Tuesday, September 27, 2016

Letter To A Grieving Friend

I see you. Even when you think no one notices, I see you.

You are a little less put together these days. You’re not sleeping much; at times, you are forgetful. You lose your thought, mid-sentence, and need help remembering the point; today, it's your husband. Why did you marry him, you are asking yourself. And your job: You could've been an artist! Traveled the world!  But it was your birthright to be responsible. To be here.  It was you who noticed your father looking ill, and demanded he see a specialist. You who initiated unfathomable conversations about hospice care and his “quality of life.” You were there when it was his time, even when it wasn't your time, to let him go.  

And now I see you frantically caring for everyone he left behind; sufficiently outrunning your own feelings, until today. Today, one of the boys left his bike in the driveway and you didn't notice until you’d backed up over it. And everyone in the office pissed you off. You are remembering it is almost Thanksgiving: the day dad got up at five to put the turkey in, and start the stuffing he'd make from scratch, and the house would smell of every childhood comfort you covet now. Today you let yourself feel that. The weight of his absence; just how much you are missing.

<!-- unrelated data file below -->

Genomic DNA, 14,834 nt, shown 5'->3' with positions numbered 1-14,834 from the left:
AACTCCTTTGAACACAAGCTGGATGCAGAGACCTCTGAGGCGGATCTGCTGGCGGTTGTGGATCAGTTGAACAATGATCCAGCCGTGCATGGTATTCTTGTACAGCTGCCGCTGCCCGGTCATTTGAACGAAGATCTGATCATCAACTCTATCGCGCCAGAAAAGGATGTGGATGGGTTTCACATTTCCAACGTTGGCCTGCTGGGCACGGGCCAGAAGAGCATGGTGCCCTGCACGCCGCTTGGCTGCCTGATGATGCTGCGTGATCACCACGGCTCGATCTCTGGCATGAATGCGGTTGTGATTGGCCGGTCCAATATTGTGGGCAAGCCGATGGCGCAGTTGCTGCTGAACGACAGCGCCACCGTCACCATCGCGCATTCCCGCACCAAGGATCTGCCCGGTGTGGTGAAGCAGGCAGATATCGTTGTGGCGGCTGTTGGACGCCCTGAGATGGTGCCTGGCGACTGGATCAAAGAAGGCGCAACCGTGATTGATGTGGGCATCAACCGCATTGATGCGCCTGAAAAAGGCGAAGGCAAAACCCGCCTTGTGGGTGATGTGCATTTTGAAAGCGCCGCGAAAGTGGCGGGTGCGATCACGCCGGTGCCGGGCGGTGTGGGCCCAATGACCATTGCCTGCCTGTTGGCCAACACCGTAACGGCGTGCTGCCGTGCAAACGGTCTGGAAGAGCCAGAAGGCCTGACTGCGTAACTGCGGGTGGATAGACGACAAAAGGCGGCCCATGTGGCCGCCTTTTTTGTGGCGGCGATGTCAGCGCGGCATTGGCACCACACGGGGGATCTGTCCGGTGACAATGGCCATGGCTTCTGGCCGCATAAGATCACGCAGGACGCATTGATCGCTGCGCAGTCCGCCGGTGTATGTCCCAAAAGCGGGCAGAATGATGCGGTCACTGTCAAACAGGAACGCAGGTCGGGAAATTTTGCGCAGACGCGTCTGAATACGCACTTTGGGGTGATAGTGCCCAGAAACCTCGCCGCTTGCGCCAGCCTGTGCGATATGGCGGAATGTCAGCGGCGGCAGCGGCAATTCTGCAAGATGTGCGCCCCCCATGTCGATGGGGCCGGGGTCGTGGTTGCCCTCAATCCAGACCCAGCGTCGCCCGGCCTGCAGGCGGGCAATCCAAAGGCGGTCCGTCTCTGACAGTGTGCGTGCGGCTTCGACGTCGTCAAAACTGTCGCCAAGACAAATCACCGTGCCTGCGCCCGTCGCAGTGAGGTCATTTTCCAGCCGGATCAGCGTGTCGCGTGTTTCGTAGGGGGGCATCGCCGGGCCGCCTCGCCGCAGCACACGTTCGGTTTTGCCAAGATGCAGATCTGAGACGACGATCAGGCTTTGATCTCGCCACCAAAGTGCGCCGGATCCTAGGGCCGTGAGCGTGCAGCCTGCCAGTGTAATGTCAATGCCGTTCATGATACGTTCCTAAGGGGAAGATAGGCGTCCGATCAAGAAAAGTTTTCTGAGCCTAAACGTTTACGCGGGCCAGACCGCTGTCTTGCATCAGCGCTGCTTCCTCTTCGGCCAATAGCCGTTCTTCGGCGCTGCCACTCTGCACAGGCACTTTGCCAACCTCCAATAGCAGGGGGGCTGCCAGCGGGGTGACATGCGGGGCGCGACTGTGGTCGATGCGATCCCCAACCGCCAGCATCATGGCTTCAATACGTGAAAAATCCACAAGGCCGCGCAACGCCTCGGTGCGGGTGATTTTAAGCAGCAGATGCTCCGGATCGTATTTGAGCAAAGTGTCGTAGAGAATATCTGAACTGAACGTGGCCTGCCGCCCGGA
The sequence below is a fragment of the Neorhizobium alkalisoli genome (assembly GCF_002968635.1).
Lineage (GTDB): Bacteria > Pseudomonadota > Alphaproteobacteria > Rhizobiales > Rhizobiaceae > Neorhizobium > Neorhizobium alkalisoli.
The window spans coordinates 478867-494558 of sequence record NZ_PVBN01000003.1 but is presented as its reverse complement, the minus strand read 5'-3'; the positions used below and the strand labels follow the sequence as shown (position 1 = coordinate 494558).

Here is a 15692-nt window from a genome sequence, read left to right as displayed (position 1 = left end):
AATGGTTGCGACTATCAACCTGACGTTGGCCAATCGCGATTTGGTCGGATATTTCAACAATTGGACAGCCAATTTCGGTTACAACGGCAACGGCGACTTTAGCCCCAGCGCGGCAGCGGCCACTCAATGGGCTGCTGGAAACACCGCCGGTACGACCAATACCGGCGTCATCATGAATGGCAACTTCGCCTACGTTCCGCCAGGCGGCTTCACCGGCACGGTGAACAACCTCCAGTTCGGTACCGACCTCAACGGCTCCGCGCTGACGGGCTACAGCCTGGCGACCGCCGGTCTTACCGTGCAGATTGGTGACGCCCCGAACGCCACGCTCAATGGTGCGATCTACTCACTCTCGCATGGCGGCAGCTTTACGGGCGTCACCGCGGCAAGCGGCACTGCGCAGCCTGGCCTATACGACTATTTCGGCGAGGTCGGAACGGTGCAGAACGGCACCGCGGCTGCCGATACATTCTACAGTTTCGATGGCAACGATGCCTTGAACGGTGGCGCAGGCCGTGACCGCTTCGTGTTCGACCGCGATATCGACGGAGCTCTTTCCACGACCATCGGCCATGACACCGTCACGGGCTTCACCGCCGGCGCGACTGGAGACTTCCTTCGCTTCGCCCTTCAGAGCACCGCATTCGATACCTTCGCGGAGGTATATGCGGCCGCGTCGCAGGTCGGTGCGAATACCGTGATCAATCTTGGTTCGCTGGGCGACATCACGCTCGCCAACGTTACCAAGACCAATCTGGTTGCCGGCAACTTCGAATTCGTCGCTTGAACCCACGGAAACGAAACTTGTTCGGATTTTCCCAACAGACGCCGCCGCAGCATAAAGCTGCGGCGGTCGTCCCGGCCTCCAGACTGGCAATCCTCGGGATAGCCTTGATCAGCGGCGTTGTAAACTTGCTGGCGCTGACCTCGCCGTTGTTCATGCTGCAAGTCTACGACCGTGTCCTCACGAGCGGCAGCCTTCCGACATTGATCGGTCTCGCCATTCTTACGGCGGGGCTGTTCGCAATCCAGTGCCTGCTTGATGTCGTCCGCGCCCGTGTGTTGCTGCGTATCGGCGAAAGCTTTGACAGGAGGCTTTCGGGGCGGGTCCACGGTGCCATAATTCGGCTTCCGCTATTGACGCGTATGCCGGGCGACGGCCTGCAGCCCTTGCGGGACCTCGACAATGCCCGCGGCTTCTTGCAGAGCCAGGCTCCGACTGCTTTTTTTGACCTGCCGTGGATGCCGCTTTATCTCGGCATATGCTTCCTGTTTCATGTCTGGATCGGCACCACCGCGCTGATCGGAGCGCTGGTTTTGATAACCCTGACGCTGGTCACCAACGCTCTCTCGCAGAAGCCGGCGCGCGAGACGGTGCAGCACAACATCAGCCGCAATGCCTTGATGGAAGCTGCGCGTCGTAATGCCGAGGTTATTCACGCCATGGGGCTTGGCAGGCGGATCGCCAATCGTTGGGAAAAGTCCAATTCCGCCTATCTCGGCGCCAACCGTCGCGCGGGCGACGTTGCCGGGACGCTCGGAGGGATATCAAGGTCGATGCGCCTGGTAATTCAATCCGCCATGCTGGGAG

Do you recall the birthing classes required during your first pregnancy? The doctors warned us that tensing against the pain would actually prolong labor. I remember how the nurses encouraged us to keep our bodies loose, to unclench when the contractions hit. This is what life is demanding of you now, my friend, to surrender to the grief, trusting you will not tear.

Did you know then, when your son appeared, briefly, that it still wasn't over?  We found out that babies move in imperceptibly slow undulations until they make their final push to us. Forward, back. Forward, back...until their entry into life.  Don't you see what our bodies were teaching us?!  There is beauty in pain. It is possible for beauty and pain to coexist, nodding to one another with reverence.  

I see you. Even when you think no one notices, I see you.

And like all those who came before me, I’m holding a lamp up for you. I'll sit with you here, until the darkness becomes light again. 

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